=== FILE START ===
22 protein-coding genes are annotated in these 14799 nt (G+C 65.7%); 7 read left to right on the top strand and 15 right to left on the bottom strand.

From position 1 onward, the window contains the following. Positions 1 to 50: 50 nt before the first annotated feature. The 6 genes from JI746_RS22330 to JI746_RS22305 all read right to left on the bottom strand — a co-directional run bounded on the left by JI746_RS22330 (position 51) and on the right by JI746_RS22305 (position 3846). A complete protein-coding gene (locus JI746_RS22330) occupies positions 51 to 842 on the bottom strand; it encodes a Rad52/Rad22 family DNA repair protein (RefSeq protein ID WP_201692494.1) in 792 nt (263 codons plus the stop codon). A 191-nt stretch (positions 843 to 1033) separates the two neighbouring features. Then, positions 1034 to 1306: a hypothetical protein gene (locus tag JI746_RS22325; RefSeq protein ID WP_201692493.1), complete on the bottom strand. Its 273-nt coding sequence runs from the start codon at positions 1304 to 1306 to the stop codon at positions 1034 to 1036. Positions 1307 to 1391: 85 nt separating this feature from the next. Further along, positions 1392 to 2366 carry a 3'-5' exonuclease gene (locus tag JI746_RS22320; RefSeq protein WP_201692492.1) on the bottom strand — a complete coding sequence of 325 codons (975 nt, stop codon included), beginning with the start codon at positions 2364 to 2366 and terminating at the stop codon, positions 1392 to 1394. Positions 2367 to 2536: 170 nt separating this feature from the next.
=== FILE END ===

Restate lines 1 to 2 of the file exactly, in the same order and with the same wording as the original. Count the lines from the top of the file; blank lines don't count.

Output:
22 protein-coding genes are annotated in these 14799 nt (G+C 65.7%); 7 read left to right on the top strand and 15 right to left on the bottom strand.

From position 1 onward, the window contains the following. Positions 1 to 50: 50 nt before the first annotated feature. The 6 genes from JI746_RS22330 to JI746_RS22305 all read right to left on the bottom strand — a co-directional run bounded on the left by JI746_RS22330 (position 51) and on the right by JI746_RS22305 (position 3846). A complete protein-coding gene (locus JI746_RS22330) occupies positions 51 to 842 on the bottom strand; it encodes a Rad52/Rad22 family DNA repair protein (RefSeq protein ID WP_201692494.1) in 792 nt (263 codons plus the stop codon). A 191-nt stretch (positions 843 to 1033) separates the two neighbouring features. Then, positions 1034 to 1306: a hypothetical protein gene (locus tag JI746_RS22325; RefSeq protein ID WP_201692493.1), complete on the bottom strand. Its 273-nt coding sequence runs from the start codon at positions 1304 to 1306 to the stop codon at positions 1034 to 1036. Positions 1307 to 1391: 85 nt separating this feature from the next. Further along, positions 1392 to 2366 carry a 3'-5' exonuclease gene (locus tag JI746_RS22320; RefSeq protein WP_201692492.1) on the bottom strand — a complete coding sequence of 325 codons (975 nt, stop codon included), beginning with the start codon at positions 2364 to 2366 and terminating at the stop codon, positions 1392 to 1394. Positions 2367 to 2536: 170 nt separating this feature from the next.